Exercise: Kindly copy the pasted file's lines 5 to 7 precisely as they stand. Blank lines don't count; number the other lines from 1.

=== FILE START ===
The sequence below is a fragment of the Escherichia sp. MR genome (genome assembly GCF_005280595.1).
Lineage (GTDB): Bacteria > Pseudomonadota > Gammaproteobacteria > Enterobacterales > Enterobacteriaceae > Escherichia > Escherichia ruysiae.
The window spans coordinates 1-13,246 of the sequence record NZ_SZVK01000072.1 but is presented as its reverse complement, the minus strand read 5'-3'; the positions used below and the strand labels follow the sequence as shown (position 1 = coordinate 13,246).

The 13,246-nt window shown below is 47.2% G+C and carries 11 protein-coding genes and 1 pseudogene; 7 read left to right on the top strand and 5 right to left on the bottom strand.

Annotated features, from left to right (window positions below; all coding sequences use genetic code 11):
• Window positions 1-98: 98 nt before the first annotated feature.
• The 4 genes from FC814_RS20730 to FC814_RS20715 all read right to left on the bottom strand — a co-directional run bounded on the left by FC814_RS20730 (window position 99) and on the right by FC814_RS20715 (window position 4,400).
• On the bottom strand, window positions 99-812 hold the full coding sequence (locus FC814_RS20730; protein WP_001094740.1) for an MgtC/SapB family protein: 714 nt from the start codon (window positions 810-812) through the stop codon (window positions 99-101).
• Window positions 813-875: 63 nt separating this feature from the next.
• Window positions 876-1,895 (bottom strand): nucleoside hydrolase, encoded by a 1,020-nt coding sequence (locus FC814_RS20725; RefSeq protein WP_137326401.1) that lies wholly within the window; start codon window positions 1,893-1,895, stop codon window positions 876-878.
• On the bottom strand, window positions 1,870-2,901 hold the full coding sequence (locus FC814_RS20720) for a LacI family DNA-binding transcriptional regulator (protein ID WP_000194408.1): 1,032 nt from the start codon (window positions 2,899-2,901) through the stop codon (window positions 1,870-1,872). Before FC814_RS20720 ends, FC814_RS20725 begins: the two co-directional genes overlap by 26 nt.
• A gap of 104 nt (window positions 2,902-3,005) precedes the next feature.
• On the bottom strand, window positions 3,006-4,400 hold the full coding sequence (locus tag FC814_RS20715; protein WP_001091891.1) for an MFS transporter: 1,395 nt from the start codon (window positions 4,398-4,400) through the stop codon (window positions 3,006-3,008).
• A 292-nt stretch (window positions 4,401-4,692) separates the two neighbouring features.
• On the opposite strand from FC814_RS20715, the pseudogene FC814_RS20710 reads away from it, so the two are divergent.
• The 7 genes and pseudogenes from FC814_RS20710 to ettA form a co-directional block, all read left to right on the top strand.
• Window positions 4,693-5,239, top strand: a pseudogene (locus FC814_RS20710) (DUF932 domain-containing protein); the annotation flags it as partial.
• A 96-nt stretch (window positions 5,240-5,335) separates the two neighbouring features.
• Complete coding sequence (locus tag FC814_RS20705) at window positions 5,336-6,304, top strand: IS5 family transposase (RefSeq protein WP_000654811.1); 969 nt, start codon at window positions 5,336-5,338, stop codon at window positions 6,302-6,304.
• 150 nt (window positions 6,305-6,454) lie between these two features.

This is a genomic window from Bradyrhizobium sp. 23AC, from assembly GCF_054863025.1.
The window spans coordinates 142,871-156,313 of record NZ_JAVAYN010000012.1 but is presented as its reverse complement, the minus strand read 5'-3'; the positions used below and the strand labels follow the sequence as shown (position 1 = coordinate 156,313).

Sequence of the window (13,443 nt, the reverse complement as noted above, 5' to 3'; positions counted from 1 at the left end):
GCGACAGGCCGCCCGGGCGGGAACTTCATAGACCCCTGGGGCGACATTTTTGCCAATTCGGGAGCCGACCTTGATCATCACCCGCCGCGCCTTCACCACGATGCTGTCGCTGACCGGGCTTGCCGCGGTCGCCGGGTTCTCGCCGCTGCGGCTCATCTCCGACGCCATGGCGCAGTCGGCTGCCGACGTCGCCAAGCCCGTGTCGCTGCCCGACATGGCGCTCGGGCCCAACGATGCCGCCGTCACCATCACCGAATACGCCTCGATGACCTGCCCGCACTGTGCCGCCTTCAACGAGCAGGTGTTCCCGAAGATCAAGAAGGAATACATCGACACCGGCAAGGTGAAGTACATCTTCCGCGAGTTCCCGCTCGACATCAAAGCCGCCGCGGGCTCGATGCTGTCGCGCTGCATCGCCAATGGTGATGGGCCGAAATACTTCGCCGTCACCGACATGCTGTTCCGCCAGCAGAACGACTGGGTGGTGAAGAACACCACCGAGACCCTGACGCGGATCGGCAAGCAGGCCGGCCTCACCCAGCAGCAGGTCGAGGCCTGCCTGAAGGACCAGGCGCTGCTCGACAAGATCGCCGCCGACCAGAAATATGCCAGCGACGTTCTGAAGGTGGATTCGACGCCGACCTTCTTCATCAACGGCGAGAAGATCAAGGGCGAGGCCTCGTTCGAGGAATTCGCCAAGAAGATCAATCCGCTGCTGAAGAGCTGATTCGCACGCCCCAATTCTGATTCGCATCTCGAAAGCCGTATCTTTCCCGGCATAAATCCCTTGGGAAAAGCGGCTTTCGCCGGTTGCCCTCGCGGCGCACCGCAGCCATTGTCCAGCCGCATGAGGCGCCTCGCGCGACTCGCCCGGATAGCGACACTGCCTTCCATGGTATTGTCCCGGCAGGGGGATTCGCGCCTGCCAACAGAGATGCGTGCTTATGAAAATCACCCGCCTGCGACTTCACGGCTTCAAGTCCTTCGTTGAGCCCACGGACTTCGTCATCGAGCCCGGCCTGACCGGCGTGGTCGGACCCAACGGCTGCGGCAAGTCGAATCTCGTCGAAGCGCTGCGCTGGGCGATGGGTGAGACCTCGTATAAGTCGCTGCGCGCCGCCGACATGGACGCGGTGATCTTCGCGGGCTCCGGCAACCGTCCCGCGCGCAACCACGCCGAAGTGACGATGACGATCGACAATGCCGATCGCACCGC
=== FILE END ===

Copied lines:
Annotated features, from left to right (window positions below; all coding sequences use genetic code 11):
• Window positions 1-98: 98 nt before the first annotated feature.
• The 4 genes from FC814_RS20730 to FC814_RS20715 all read right to left on the bottom strand — a co-directional run bounded on the left by FC814_RS20730 (window position 99) and on the right by FC814_RS20715 (window position 4,400).